Another visitor of interest was Baker Elementary School teacher Matt Farrell from Acworth, Georgia. A STEM instructor, Farrell used a number of instruments to measure the eclipse’s impact on the wind.

Asked why he, his family, and friends, came to Cleveland to view they eclipse, he was very candid. “I read in the Atlanta Journal-[Constitution] that Cleveland would be an excellent place to watch the eclipse. I didn’t realize they meant Cleveland, Ga.!”

He added that Cleveland, Ga., was only getting about 98 percent of totality, so they made a quick change of plans and came here.

A majority of the viewers at the library moved away from the main complex as the eclipse began. Around 100 crossed the side road adjacent to the library to the Lee University campus, creating a picnic-like atmosphere to watch the phases leading up to totality.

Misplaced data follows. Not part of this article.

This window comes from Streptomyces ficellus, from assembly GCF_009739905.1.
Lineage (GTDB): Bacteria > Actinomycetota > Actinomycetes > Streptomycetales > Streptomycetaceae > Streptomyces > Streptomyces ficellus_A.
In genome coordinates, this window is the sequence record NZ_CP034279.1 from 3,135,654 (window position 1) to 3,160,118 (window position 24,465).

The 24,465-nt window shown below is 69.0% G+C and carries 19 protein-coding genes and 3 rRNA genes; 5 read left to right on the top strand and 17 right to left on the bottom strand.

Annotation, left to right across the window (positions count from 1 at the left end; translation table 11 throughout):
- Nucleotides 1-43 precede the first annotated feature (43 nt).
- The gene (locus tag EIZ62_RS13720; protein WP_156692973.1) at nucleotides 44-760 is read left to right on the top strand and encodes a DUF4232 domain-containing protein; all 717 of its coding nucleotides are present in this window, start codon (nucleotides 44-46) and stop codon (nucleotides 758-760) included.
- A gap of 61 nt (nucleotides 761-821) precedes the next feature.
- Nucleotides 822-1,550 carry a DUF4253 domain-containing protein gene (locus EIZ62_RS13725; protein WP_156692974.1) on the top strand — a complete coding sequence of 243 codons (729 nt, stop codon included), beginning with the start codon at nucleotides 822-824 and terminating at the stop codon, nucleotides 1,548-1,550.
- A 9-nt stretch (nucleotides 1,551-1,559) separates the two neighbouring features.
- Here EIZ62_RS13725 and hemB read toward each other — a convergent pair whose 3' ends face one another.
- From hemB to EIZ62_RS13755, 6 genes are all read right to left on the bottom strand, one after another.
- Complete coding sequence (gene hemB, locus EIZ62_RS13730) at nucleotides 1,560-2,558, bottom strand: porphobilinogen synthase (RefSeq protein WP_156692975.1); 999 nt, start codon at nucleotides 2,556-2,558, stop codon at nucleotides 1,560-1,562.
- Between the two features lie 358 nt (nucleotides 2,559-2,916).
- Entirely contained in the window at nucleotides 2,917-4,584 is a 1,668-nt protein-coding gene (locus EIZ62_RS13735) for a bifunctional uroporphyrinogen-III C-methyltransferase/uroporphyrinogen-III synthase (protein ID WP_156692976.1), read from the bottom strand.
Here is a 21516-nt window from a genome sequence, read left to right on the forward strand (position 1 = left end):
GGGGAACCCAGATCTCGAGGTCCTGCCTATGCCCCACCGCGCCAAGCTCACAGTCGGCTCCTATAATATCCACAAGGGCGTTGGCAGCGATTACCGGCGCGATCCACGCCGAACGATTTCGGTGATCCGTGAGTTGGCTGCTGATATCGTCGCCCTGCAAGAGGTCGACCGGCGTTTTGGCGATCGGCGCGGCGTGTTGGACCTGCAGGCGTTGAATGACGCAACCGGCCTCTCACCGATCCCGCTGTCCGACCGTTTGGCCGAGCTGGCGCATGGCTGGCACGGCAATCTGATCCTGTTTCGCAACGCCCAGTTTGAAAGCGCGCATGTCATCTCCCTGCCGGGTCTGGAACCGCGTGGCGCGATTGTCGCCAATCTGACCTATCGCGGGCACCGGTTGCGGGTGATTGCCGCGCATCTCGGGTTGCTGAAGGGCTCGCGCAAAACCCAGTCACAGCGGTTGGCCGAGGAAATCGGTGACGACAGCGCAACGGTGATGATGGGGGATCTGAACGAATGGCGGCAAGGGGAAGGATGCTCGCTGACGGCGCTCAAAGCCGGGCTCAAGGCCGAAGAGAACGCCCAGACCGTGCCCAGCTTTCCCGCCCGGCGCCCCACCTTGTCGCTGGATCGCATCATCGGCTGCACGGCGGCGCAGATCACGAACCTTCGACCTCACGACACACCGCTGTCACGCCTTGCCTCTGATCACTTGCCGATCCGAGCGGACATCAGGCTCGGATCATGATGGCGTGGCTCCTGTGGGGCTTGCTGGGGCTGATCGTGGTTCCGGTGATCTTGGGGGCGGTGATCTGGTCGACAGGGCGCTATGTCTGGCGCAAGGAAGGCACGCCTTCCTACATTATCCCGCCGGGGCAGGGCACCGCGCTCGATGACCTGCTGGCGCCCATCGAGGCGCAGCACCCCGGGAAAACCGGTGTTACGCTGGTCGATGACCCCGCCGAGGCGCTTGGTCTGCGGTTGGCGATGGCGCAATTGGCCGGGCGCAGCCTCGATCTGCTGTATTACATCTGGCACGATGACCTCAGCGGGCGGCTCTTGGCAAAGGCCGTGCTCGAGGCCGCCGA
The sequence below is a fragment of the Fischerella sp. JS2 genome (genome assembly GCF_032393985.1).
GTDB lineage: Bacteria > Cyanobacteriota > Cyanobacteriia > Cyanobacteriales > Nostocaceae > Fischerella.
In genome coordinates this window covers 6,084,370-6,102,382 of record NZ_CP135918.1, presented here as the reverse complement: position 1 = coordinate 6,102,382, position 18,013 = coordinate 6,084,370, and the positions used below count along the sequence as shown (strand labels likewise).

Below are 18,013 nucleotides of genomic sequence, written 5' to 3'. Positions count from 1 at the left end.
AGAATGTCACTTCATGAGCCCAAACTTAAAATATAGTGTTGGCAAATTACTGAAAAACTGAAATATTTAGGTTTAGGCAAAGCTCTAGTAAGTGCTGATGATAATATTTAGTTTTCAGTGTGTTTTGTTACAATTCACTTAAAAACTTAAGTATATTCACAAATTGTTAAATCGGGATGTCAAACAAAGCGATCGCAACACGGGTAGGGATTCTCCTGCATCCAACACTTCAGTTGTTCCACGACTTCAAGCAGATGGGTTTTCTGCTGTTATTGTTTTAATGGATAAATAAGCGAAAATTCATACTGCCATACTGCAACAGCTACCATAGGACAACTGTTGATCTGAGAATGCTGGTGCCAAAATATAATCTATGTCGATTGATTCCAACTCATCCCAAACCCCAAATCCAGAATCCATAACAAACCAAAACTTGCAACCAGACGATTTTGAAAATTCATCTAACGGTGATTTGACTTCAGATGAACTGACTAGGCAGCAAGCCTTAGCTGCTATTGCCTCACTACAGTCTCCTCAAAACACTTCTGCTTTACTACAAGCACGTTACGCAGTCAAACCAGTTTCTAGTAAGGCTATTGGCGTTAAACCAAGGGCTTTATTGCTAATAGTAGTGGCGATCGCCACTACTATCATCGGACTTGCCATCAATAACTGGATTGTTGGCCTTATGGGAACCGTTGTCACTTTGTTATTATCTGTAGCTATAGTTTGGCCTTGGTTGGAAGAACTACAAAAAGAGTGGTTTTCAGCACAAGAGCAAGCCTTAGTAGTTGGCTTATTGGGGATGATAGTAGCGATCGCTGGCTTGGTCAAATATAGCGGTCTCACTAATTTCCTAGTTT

Library Director Andy Hunt was delighted by Monday’s turnout, and the support of volunteers; the Friends of the Library group; and other partners.

“We realized we were going to get a crowd when we began receiving telephone calls every few minutes,” Hunt said. “It’s also pleasing they decided to come to a place of learning, and knowledge.”

Everyone in North America was able to see at least a partial solar eclipse (assuming inclement weather didn’t block the view). Those in parts of Cleveland were treated (as Kelsey said) “To the whole thing!”

Inset Quote:

“We realized we were going to get a crowd, when we began receiving telephone calls every few minutes. It’s also pleasing they decided to come to a place of learning, and knowledge.” — Andy Hunt